Alinta’s bid to buy AGL’s “unwanted” power station for $250 million has been rejected.
Energy Minister Josh Frydenberg pointed out that AGL valued the power station at zero in 2014 but back then electricity prices were under $40 per MWh, about half of their present levels. The plant was sold by the state government for only one million dollars on the advice of Kerry Schott, who also advised the sale of Vales Point, now valued at $750 million, for $1 million. Ms Schott’s clairvoyance was rewarded by Prime Minister Turnbull appointing her as the head of the leading energy industry quango!
Tony Abbott is calling for a compulsory purchase and re-sell, arguing that the firm is closing the power station only so that the decline in capacity will boost prices for its other generation.
The Coalition comprises a wing that is tearing into AGL recognising the firm as the corporate gouger that policies have allowed it to become. Frydenberg is seeking to balance this and the Turnbullites, who might even endorse the vacuous ALP spokesman Andrew Leigh’s labelling of the Abbott proposals as representing, “the coal dinosaur factions who want to see taxpayers’ money go to subsidise coal-fired power plants”.
Based on its February 2018 interim results, Liddell is producing some 7,000 GWh of electricity a year – about 17 per cent of AGL’s output. Based on the average price at spot this year of $85 per MWh, its revenue would be about $600 million a year. Coal and other operating costs might, on the basis of the opportunity costs of contracted coal, be as much as $30 per MWh. That would still leave a gross profit before interest, tax and maintenance of close to $400 million a year.
Some market players claim, as they have done for the past three years that, with all this wind and other capacity, the price will soon “collapse” to $60 per MWh. In that case, gross profit before interest, tax and maintenance would be around $200 million.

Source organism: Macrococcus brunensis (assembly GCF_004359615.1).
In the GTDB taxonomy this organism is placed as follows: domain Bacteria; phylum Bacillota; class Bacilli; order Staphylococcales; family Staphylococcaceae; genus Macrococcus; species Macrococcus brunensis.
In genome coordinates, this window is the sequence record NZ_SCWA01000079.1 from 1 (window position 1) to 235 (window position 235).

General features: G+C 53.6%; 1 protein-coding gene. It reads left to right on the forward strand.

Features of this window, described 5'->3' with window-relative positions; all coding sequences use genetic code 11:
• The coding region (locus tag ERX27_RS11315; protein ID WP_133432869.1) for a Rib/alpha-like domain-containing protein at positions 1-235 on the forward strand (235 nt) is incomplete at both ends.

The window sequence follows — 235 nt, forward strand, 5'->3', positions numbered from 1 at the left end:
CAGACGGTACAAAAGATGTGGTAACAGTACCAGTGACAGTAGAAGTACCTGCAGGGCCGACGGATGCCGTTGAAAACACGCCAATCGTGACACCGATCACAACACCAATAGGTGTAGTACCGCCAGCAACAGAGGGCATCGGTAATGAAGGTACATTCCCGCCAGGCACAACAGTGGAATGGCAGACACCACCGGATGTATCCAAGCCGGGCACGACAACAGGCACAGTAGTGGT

AGL claims it is rejecting the Alinta offer because it, “significantly undervalues future cash flows to AGL of operating the Liddell power station until 2022 and the repurposing of the site thereafter.” The repurposing includes the odds and sods of a 100 MW upgrade of the Bayswater coal plant, a new $400 million gas power plant in Newcastle and new solar and wind plants and plans further gas, hydro and storage investments. Some of these are said to be located on the existing site.
For AGL a number of “what if” modelling runs would have been undertaken. One might see the price of electricity dropping to $70 without Liddell, bringing some savings through the reallocation of coal and the increased subsidised wind share, offset by increased costs of gas. One scenario might see AGL’s electricity portfolio looking like this:
|volume (GWh)||price ($per MWh)||costs ($per MWh)||profit ($M)|
It goes without saying that the profit gain to AGL shareholders is at the cost to electricity customers across the nation. If the price is $80 rather than $70 there is a cost to customers approaching $2 billion a year.
AGL could, if it was simply seeking to get a price lift, mothball the plant immediately. This however would run into at least two problems. First, mothballing involves continued on-going costs with no offsetting revenue and the firm needs time to commission some new capacity better to take advantage of the price rise. More importantly, a mothball would need to be justified on the grounds that market prices made the plant unprofitable. Such a claim would, given the recent doubling of prices, raise the eyebrows even of an ACCC reluctant to intervene, notwithstanding AGL’s commanding 44 per cent of the NSW market.